With the month of September now upon us, football will be appearing on television screens across the country come Sunday for at least the next three months. But as we know, with football season comes yet another installment in the long running Madden NFL franchise. This go around, EA Tiburon has put a significant highlight on beefing up the defensive side of the game. But apart from that, many hoped this would be the first real next-gen version of the game, with the initial PS4 and Xbox One release of Madden NFL 14 being underwhelming. For EA to be successful on both fronts, they must nail presentation and mechanics while maintaining the core of Madden which has kept it alive in so many players’ eyes.
The main focus of improvement in this latest version of Madden was on the defensive side of the ball. It seems that we are hearing about slight cover and control changes that should “enhance” defensive controls on a yearly basis. But this year, EA went all out and not only tweaked certain controls but also included some brand new features. One of those is a timing element that requires you to begin your rush quickly to get a slight momentum build for when you try to shed your blocker. It is much more useful for the linebackers and defensive line, obviously. Despite it only helping half the defense, it works perfectly and makes jumping just in time finally feel useful. Getting an early jump in real football is key on the defensive line, setting the tempo for the remainder of play. The timing is spot-on with just the simplest of slip-ups hurting your chances of shedding the blocker. This is one addition that, in a few years, we will wonder how we ever played without it.
The other major change comes in the form of a tackling cone which appears as you approach the player with the ball. The cone signifies your tackling zone and gives you two choices, you can press X to do a safe tackle which will bring the other player down reliably. On the other hand, you can do a risky tackle with square which will look cooler, and have a chance of jarring the ball free, but you are more likely to be shaken off by the ball carrier as opposed to if you were doing a safe tackle. The concept this feature introduces is an interesting one, making you think of performing different tackles for different players. For example, if you are a high profile linebacker, you know you can tackle well so you take the risk, but if you are a defensive linemen, you need to play it safe in hopes of bringing the ball carrier down behind the line of scrimmage. The only part where this really stumbles is the odd cone interface placed on the screen. In a game that is all about realism, having a cone overlay on screen breaks immersion and just seems awkward.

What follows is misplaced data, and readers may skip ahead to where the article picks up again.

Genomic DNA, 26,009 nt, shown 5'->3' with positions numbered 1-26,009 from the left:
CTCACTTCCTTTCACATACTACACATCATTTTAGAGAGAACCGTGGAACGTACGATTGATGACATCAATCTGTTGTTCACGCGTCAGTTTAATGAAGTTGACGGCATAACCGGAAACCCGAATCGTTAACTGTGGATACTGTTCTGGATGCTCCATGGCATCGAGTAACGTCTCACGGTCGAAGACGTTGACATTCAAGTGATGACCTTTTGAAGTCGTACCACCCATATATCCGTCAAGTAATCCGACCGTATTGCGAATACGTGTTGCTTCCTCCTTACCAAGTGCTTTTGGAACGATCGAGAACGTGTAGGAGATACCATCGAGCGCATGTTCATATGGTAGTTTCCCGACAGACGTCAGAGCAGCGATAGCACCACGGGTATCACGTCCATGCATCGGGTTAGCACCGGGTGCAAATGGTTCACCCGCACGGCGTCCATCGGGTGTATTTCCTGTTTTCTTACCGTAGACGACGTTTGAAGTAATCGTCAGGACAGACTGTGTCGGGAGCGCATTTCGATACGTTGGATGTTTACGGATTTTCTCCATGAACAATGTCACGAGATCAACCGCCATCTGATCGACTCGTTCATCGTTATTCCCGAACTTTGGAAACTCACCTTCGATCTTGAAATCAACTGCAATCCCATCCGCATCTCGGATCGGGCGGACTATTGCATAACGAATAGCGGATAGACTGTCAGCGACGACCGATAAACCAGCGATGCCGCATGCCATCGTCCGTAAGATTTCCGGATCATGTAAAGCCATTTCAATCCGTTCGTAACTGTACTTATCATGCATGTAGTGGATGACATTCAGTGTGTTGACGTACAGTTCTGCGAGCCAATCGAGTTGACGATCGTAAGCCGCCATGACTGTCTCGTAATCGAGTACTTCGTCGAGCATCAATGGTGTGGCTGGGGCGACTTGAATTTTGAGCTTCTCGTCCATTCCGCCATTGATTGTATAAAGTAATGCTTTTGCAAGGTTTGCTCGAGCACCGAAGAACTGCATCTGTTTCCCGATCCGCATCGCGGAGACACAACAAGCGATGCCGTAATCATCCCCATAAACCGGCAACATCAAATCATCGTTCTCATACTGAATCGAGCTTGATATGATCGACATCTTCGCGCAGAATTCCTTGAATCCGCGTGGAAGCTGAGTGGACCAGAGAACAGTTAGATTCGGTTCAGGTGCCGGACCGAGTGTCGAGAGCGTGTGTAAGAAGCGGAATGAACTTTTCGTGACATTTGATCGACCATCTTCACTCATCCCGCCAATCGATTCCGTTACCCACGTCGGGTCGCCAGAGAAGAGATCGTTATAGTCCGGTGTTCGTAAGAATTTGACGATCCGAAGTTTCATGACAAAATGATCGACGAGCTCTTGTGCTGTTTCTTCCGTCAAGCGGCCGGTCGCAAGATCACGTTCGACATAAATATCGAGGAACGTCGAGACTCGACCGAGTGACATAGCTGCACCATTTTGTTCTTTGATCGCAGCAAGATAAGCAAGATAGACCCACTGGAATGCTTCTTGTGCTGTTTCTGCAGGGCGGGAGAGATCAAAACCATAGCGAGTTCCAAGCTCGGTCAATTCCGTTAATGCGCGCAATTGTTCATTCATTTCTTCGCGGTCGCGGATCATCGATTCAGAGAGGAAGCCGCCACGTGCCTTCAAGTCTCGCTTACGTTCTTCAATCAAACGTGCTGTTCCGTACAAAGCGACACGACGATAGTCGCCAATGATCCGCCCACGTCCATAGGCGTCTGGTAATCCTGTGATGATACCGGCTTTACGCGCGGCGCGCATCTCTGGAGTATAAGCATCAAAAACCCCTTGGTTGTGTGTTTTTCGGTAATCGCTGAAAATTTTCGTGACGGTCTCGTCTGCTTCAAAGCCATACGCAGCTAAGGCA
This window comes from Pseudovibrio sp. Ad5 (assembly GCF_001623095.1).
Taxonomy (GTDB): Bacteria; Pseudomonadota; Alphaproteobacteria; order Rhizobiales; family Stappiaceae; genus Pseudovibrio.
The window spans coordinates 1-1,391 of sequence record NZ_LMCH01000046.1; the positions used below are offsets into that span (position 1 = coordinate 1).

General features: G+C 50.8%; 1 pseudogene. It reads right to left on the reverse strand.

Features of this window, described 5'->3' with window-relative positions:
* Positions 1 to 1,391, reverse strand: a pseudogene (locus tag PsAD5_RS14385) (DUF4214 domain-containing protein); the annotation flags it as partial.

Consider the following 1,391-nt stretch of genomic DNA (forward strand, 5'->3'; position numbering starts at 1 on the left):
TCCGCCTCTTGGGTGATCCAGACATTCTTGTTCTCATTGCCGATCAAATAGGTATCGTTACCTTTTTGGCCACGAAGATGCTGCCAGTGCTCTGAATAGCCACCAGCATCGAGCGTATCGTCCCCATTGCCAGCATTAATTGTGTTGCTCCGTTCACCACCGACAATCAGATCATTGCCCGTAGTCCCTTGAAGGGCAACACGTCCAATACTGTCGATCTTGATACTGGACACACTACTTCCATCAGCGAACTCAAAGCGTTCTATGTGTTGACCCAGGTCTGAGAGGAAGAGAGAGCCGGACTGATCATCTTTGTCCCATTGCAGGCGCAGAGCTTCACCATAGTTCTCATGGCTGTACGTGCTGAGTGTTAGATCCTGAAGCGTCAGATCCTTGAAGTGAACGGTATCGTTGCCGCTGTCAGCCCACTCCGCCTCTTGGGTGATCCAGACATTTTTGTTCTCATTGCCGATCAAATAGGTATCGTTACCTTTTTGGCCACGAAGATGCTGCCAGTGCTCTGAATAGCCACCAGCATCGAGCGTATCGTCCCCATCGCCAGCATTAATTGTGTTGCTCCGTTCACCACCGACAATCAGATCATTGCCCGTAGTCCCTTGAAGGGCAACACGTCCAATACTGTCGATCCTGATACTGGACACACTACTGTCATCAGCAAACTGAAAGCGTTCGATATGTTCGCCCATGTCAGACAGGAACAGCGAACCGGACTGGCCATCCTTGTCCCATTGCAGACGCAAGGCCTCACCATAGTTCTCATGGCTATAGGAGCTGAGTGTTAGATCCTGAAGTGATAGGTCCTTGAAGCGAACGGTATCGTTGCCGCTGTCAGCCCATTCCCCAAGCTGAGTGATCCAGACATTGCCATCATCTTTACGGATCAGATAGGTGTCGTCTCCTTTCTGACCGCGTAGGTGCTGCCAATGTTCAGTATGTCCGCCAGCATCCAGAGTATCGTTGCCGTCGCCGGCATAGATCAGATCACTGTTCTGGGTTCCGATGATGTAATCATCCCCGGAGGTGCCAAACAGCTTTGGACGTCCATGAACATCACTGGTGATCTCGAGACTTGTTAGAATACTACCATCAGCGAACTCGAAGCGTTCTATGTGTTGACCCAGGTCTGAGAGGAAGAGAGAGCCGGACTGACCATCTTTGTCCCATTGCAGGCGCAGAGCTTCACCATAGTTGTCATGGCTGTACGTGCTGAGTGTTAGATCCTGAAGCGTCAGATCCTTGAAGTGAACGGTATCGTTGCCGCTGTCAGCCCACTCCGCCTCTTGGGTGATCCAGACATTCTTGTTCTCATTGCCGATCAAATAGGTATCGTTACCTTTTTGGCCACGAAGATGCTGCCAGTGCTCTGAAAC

On the offensive side of the ball, the biggest addition is in the form of being able to change your playcalling tactics. You can choose from no huddle, normal, and a chew clock option which will help you shed minutes from the remaining time. This becomes very useful later on in the game as you begin to wind things down and do not want to spend time finding ways to kill the clock. Of course, those two minute drives at the end of the half and end of the game are much easier to perform now due to this addition as well. While it is fairly small change, with the defense getting most of the focus, the addition of the three play calling options definitely helps the flow of a game – something that has consistently been an issue in the Madden franchise.
Few changes have come to the online play as it continues to play similarly to past years, which is not always a positive thing. Finding a game is incredibly easy connection issues can hamper your experience. In-game lag seems to appear at the most inopportune times making games more frustrating than exciting.